What is a Drug Interaction?

A drug interaction occurs when a drug interferes in a negative way with another drug or medical condition. These interactions can occur between two drugs, by combining medications with particular foods or drinks, or by a drug interfering with another medical condition. It does not only happen with prescription drugs, it can happen with over the counter medications, vitamins and supplements, and illegal substances.

Every medication is designed to create a certain effect in the body. Drug interactions typically occur when the intentions of one drug interferes with the intentions of the other. For example, antacids coat the stomach, making it harder for other drugs to get into a person's system. Drugs can also interact with a medical condition. Blood thinners help to prevent clotting, heart attacks, and strokes, and are often prescribed to individuals with certain heart conditions. If someone has weak blood vessel walls, or if they bruise easily, then blood thinners can cause a bleeding disorder.

Medications can also interact with illegal drugs or with alcohol. Most prescription medications are not supposed to be taken with alcohol, as alcohol can alter the way the medication acts. Vitamins, herbal remedies, or supplements can also negatively interact with other medications. Many people do not realize that different herbs, even ones found in teas, can interfere with their medications.


The most common symptoms of a drug interaction are headaches, nausea, dizziness and fatigue. It can also cause heartburn or a change in blood pressure. In some cases, drug interactions can lead to constipation or diarrhea, muscle weakness, tremors, anxiety, or clumsiness. In extreme cases, drug interactions can lead to severe medical problems or even death.

Many complications due to a drug interaction are preventable. When you visit your doctor, bring a list of any medications you are currently taking, even if you only take them occasionally. Check with your doctor or pharmacist before beginning any new treatment, even for over the counter medications. Have one pharmacy that your entire family uses, so that the pharmacist has an accurate record of any medications you may be on. Many pharmacies automatically check your files to look for any potential interactions.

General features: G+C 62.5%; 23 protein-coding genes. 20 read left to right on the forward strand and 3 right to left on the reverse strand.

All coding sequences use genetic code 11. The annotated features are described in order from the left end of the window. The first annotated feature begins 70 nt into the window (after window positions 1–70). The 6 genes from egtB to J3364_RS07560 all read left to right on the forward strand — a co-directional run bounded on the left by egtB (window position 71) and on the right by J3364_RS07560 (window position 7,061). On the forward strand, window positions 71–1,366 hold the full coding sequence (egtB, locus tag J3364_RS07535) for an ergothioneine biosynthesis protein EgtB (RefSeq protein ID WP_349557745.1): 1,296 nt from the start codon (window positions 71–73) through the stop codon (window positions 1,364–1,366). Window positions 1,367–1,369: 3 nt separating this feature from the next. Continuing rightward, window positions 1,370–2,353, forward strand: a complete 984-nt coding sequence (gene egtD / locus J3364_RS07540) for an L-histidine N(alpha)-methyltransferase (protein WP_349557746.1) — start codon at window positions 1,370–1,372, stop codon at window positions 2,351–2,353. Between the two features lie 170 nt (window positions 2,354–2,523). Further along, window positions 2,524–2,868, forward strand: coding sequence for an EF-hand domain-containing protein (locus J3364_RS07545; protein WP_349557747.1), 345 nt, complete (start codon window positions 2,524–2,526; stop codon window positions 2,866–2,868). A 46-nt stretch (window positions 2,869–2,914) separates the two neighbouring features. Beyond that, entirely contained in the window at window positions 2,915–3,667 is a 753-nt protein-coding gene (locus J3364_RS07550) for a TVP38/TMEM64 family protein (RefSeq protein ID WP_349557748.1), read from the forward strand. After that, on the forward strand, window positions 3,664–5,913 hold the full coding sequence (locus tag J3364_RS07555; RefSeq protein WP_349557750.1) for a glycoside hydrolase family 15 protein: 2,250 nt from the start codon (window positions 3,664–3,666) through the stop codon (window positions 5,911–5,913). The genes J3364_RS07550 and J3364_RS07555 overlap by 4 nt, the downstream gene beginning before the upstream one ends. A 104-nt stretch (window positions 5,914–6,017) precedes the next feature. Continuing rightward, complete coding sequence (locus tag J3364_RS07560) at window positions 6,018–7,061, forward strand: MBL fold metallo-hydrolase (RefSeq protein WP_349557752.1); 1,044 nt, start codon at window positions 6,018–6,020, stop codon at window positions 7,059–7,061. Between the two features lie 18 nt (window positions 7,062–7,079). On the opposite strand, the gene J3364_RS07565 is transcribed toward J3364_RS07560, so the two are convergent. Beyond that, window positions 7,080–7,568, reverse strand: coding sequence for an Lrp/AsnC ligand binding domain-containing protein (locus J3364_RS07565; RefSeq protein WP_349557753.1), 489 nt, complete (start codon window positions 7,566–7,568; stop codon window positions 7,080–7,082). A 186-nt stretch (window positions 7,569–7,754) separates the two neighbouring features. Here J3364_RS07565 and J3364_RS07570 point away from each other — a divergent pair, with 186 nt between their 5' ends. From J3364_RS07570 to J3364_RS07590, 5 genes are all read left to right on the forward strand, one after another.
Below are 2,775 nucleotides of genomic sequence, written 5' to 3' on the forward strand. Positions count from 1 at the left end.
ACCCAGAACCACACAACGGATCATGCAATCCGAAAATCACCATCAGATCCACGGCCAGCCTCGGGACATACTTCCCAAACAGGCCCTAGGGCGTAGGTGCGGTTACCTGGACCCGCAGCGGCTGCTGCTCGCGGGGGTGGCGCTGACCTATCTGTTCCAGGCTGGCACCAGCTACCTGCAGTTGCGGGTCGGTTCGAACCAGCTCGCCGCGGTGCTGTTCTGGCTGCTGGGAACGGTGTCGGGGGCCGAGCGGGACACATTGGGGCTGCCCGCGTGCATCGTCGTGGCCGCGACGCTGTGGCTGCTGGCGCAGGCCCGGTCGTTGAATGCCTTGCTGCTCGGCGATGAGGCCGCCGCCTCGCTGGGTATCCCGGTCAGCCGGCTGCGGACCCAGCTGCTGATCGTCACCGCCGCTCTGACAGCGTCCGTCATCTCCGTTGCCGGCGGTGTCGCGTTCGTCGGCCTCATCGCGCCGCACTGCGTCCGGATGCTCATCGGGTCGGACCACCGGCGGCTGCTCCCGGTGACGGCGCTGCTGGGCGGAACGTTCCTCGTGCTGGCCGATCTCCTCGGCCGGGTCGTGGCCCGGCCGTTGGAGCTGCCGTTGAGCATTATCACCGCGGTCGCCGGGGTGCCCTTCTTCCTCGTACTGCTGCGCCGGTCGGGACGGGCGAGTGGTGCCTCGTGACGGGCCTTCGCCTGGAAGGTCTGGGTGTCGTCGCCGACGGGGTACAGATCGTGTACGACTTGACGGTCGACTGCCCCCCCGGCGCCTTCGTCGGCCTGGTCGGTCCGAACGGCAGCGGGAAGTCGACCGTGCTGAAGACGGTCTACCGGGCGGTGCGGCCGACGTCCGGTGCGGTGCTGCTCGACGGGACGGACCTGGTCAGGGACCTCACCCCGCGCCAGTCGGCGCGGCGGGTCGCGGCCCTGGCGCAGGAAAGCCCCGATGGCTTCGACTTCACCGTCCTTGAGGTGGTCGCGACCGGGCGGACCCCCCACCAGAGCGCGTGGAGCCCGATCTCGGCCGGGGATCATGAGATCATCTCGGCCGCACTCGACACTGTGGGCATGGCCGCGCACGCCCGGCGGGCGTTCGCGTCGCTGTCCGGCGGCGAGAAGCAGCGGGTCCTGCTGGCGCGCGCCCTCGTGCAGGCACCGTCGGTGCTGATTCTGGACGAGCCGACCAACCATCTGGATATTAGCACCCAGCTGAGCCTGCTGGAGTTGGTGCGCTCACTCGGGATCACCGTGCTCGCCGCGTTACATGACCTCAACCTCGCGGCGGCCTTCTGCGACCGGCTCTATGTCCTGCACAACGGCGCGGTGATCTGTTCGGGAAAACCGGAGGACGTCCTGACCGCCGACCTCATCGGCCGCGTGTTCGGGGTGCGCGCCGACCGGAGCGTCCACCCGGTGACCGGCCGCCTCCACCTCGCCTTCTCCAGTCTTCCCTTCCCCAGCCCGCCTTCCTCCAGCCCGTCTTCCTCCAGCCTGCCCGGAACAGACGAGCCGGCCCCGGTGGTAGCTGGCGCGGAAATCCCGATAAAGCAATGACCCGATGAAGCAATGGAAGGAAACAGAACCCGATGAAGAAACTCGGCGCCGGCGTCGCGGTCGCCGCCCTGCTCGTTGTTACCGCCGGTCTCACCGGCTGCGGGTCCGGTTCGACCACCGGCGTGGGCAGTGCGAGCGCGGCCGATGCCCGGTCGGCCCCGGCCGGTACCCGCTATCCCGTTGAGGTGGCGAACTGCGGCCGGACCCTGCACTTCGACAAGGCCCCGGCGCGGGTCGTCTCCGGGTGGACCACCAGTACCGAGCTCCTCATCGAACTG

Be sure to read the labels on any medication very carefully before you begin treatment, and take only the recommended dosage. There are many websites and books that can help you check for any potential drug interactions. If you are experiencing the symptoms of a drug interaction, call your doctor or head to the nearest hospital, especially if the symptoms are severe. Remember that a drug interaction can be deadly; immediate treatment may mean the difference between life or death.



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Post 2

@goldensky - Lipitor should not be taken with any form of grapefruit. Grapefruit blocks the enzymes in the small intestine that breaks down medications causing the drug level to increase in your blood stream. There’s a drug interactions checker at that explains this in more detail.

The thing about grapefruit is that it stays in your system for awhile, anywhere from 24 hours to 3 days. So I would stop eating the fruit altogether while taking lipitor. Otherwise it may increase your risk of causing serious muscle and organ damage.

You really should talk to your doctor about it. Maybe he/she could prescribe something that grapefruit has no effect on.

Post 1

My doctor just prescribed me with lipitor to help reduce my cholesterol. I’ve been hearing a lot of talk lately about grapefruit interactions on certain drugs. Is lipitor one of them?

If so, is it still okay to eat the fruit itself? Can I eat it at a different time of the day than when I’m taking my medicine? Grapefruit juice has so many nutritional values that I didn’t think to tell my doctor that I drink it or that it would even be a problem.

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